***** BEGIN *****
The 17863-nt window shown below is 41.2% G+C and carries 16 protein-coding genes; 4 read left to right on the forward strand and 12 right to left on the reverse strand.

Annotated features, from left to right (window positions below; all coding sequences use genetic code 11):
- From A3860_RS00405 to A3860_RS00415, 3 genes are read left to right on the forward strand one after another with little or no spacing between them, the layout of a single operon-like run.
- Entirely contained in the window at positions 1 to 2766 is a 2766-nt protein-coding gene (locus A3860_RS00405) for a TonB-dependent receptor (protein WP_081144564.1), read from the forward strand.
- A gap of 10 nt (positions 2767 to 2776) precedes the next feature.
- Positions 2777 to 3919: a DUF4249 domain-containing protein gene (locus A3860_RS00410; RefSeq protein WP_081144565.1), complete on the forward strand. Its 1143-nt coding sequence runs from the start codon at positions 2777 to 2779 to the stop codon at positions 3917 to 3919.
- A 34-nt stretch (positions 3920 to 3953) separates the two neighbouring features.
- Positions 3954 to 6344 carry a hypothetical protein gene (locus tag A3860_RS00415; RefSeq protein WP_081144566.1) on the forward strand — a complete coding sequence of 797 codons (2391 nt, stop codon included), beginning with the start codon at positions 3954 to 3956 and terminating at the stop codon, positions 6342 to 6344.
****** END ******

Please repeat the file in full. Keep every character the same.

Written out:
The 17863-nt window shown below is 41.2% G+C and carries 16 protein-coding genes; 4 read left to right on the forward strand and 12 right to left on the reverse strand.

Annotated features, from left to right (window positions below; all coding sequences use genetic code 11):
- From A3860_RS00405 to A3860_RS00415, 3 genes are read left to right on the forward strand one after another with little or no spacing between them, the layout of a single operon-like run.
- Entirely contained in the window at positions 1 to 2766 is a 2766-nt protein-coding gene (locus A3860_RS00405) for a TonB-dependent receptor (protein WP_081144564.1), read from the forward strand.
- A gap of 10 nt (positions 2767 to 2776) precedes the next feature.
- Positions 2777 to 3919: a DUF4249 domain-containing protein gene (locus A3860_RS00410; RefSeq protein WP_081144565.1), complete on the forward strand. Its 1143-nt coding sequence runs from the start codon at positions 2777 to 2779 to the stop codon at positions 3917 to 3919.
- A 34-nt stretch (positions 3920 to 3953) separates the two neighbouring features.
- Positions 3954 to 6344 carry a hypothetical protein gene (locus tag A3860_RS00415; RefSeq protein WP_081144566.1) on the forward strand — a complete coding sequence of 797 codons (2391 nt, stop codon included), beginning with the start codon at positions 3954 to 3956 and terminating at the stop codon, positions 6342 to 6344.